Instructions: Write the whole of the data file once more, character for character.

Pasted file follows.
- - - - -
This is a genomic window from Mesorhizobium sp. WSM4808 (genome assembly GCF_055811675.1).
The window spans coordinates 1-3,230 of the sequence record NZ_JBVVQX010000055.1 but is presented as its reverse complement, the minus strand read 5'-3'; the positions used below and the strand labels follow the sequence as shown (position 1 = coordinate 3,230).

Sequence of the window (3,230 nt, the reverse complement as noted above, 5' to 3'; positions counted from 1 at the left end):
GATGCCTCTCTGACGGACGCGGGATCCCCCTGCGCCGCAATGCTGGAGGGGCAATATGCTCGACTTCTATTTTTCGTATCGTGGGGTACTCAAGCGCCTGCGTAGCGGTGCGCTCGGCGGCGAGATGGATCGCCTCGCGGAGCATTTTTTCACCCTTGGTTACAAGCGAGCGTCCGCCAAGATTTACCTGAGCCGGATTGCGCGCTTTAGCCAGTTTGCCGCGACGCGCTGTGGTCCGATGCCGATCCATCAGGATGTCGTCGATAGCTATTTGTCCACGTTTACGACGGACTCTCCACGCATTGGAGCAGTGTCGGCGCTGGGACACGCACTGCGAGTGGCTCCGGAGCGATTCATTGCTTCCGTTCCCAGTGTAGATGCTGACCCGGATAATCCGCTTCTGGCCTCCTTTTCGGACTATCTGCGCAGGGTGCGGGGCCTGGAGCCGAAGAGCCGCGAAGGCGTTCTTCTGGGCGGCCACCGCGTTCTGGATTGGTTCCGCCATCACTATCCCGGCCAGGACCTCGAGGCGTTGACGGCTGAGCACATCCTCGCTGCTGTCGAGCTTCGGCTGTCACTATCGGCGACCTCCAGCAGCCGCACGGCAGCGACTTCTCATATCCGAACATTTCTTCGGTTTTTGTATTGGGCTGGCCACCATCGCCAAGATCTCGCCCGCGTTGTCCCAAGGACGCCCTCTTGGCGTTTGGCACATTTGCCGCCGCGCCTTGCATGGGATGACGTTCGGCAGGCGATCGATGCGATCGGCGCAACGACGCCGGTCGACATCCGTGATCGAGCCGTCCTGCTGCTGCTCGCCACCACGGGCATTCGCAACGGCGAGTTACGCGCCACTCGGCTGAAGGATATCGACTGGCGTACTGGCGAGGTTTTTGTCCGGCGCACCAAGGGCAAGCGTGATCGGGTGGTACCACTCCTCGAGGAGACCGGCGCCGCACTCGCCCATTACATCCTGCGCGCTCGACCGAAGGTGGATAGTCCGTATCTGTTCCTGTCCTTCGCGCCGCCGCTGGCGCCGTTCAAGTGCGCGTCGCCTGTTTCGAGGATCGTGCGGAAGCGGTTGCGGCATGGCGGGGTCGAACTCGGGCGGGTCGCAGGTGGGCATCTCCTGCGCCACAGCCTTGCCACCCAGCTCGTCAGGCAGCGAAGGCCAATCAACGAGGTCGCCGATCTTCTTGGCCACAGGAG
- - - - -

This is a genomic window from Mesorhizobium sp. WSM4808 (genome assembly GCF_055811675.1).
The window spans coordinates 1-3,230 of the sequence record NZ_JBVVQX010000055.1 but is presented as its reverse complement, the minus strand read 5'-3'; the positions used below and the strand labels follow the sequence as shown (position 1 = coordinate 3,230).

Sequence of the window (3,230 nt, the reverse complement as noted above, 5' to 3'; positions counted from 1 at the left end):
GATGCCTCTCTGACGGACGCGGGATCCCCCTGCGCCGCAATGCTGGAGGGGCAATATGCTCGACTTCTATTTTTCGTATCGTGGGGTACTCAAGCGCCTGCGTAGCGGTGCGCTCGGCGGCGAGATGGATCGCCTCGCGGAGCATTTTTTCACCCTTGGTTACAAGCGAGCGTCCGCCAAGATTTACCTGAGCCGGATTGCGCGCTTTAGCCAGTTTGCCGCGACGCGCTGTGGTCCGATGCCGATCCATCAGGATGTCGTCGATAGCTATTTGTCCACGTTTACGACGGACTCTCCACGCATTGGAGCAGTGTCGGCGCTGGGACACGCACTGCGAGTGGCTCCGGAGCGATTCATTGCTTCCGTTCCCAGTGTAGATGCTGACCCGGATAATCCGCTTCTGGCCTCCTTTTCGGACTATCTGCGCAGGGTGCGGGGCCTGGAGCCGAAGAGCCGCGAAGGCGTTCTTCTGGGCGGCCACCGCGTTCTGGATTGGTTCCGCCATCACTATCCCGGCCAGGACCTCGAGGCGTTGACGGCTGAGCACATCCTCGCTGCTGTCGAGCTTCGGCTGTCACTATCGGCGACCTCCAGCAGCCGCACGGCAGCGACTTCTCATATCCGAACATTTCTTCGGTTTTTGTATTGGGCTGGCCACCATCGCCAAGATCTCGCCCGCGTTGTCCCAAGGACGCCCTCTTGGCGTTTGGCACATTTGCCGCCGCGCCTTGCATGGGATGACGTTCGGCAGGCGATCGATGCGATCGGCGCAACGACGCCGGTCGACATCCGTGATCGAGCCGTCCTGCTGCTGCTCGCCACCACGGGCATTCGCAACGGCGAGTTACGCGCCACTCGGCTGAAGGATATCGACTGGCGTACTGGCGAGGTTTTTGTCCGGCGCACCAAGGGCAAGCGTGATCGGGTGGTACCACTCCTCGAGGAGACCGGCGCCGCACTCGCCCATTACATCCTGCGCGCTCGACCGAAGGTGGATAGTCCGTATCTGTTCCTGTCCTTCGCGCCGCCGCTGGCGCCGTTCAAGTGCGCGTCGCCTGTTTCGAGGATCGTGCGGAAGCGGTTGCGGCATGGCGGGGTCGAACTCGGGCGGGTCGCAGGTGGGCATCTCCTGCGCCACAGCCTTGCCACCCAGCTCGTCAGGCAGCGAAGGCCAATCAACGAGGTCGCCGATCTTCTTGGCCACAGGAG